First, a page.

YM: It was never our intention to work together – we each had our own interests, different jobs, different ideas – and although we studied together on both our BA and MA, we never collaborated. It was only after graduating, when we worked with friends on a project in China, that we realised we actually worked together really well.
Could you describe the balance of work between you?
YM: Often when people collaborate, they represent different sides of the process. Unfortunately for us, we have similar skill-sets – both on the creative side. There are differences, and knowing each other so well means we can use our strengths according to what is required – to be more playful or more functional – and adopt each other’s skills and processes.
How has being a collaborative studio shaped your practice?
YM: Neither of us are particularly verbal, and the fact we need to share ideas means we can practise explaining and opening up our ideas. A lot of interesting things can come from talking, it forces you to work stuff out, zoom in or zoom out.
Your work takes in a broad range of media, but maintains a clear conceptual route. Do you think working as a pair helps to maintain that balance of range and focus?
YM: Actually, we find it’s the opposite. With two minds, it can be harder to find focus. Everything take longer, but the complexity of it is good – it means there are more layers to our practice.
What would you say defines the contemporary design scene in London?
YM: I have no idea. It’s such a multicultural space, it’s hard to define. I think it’s also a difficult question for a designer to answer – you need some distance from the context to be able to see it.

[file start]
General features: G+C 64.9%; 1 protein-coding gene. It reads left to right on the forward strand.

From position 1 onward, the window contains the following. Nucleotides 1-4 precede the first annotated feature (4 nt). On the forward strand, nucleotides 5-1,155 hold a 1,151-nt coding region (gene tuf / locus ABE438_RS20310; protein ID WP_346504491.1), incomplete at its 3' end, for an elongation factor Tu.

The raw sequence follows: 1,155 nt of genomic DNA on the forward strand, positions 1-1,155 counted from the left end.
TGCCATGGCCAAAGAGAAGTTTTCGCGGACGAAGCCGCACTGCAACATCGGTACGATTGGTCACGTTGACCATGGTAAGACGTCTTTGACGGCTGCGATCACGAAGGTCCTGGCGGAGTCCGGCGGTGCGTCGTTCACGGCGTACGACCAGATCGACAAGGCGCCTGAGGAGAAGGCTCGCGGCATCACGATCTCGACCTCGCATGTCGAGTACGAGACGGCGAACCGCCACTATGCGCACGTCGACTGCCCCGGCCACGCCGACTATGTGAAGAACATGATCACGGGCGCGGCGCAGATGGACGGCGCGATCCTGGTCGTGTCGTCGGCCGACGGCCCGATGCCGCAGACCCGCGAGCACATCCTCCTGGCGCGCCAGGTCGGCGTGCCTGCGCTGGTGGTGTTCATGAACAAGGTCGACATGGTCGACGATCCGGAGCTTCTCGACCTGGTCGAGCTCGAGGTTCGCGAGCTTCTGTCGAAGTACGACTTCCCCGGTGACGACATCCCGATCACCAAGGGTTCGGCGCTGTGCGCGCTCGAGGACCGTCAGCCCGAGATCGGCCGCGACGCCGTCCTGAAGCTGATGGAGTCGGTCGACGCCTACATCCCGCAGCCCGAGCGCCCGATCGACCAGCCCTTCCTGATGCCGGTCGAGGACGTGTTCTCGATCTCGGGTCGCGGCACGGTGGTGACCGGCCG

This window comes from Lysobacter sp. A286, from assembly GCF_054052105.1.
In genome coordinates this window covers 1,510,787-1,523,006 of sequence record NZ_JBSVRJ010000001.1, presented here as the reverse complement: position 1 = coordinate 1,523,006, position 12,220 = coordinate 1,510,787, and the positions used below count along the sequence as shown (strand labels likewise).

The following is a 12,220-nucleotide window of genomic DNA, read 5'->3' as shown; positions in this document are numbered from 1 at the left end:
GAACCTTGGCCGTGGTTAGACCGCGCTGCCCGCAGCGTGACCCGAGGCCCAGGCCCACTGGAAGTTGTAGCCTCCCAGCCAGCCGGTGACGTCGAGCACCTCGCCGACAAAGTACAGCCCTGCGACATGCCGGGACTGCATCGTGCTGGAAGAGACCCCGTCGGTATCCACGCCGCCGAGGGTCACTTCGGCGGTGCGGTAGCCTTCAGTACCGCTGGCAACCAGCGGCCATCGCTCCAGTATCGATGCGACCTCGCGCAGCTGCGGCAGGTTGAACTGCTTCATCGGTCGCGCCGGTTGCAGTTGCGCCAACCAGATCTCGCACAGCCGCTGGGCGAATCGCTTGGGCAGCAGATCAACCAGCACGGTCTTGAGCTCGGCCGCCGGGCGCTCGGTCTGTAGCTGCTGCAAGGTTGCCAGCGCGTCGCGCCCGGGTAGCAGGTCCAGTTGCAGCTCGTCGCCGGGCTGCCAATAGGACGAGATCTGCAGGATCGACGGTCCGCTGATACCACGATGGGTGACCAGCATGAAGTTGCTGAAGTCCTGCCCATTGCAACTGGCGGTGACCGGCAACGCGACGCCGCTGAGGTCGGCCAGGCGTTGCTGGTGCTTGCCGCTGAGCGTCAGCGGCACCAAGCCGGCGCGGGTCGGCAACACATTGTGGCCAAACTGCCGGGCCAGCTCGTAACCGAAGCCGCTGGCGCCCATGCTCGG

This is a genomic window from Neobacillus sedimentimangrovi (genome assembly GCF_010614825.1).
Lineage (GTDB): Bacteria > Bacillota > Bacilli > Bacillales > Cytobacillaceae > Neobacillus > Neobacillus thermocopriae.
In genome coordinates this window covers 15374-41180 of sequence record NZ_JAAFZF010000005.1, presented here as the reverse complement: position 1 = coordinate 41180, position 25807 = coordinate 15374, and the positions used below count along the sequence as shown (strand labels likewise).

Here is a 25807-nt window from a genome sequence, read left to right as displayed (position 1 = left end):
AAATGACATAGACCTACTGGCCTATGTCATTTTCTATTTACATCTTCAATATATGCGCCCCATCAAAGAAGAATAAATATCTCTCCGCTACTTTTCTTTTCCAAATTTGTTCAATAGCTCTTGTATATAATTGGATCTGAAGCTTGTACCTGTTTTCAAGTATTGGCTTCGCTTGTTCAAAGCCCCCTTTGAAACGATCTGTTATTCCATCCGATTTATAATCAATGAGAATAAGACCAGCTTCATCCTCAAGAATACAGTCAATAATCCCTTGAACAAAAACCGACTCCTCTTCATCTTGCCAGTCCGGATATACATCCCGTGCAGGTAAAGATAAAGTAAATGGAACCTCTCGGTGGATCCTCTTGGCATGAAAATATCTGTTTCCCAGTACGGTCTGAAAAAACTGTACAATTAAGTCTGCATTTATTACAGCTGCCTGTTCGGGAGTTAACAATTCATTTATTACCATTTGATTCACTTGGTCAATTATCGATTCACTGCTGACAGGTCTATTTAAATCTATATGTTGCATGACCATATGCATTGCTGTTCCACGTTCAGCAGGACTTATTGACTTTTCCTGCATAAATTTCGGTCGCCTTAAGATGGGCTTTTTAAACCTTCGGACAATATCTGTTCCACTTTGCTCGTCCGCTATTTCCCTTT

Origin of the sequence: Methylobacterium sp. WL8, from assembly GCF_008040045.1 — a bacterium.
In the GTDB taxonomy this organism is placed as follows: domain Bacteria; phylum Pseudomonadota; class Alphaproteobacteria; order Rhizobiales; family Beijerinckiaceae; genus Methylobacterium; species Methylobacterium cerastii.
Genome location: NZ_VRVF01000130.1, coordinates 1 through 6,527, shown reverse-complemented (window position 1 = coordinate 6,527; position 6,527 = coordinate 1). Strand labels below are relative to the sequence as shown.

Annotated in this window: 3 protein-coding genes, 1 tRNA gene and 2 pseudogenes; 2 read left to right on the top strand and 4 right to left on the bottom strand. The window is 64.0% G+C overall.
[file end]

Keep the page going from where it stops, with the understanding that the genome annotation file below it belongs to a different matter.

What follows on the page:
For Tim Simpson and Sarah van Gameren, founders of Studio Glithero, the key ingredients of their practice are time and transformation. Both graduates of the RCA’s Design Products MA, they create products, furniture and time-based installations, and are equally interested in process – and the potential for performance – as they are in the finished item.
What have the key concerns of the studio been recently?
SVG: Adjusting to the new political climate, and trying to figure out where it’s going. The reason we’ve stayed in London is the cultural nourishment it offers and the feeling that anything is possible. Right now, it feels like we’re in limbo – the general sentiment is quite cautious as we all work out our place and position in this new social and political climate.
Do the potentials of the crossover of art and design practice [in London] suit your work?
SVG: Yes, we’ve always thought that this kind of practice is possible here, because there’s no preconception about what a design office should be. It can result in strange plans that are hard to place, but it’s important to make those projects a reality.
What do you find is the most effective way to show your work?
SVG: We’ve always had a studio with a dual face. On one hand, we have the products that we do with either production companies or galleries – we see them very much as a spin-off of our thinking. On the other, the part we really enjoy is installations. They represent our creative thinking or the manifestation of a principle, and we really enjoy bringing that to the public. When planning an installation, we always talk about the choreography of a process – how the work, the process and the public will interact.
How do you decide the balance of work between you both?
SVG: We’re both multifaceted, You know how you always had someone in your class at school who was really good at drawing? Neither of us were that person – we were the ones who were quite good at everything. We’re versatile. We can pick up each other’s tasks, but we also need each other. Tim is a lateral thinker, and I’m more focused – it’s the dynamic we need for the incubation of new ideas, and it’s our ideas that form the through-line in our practice.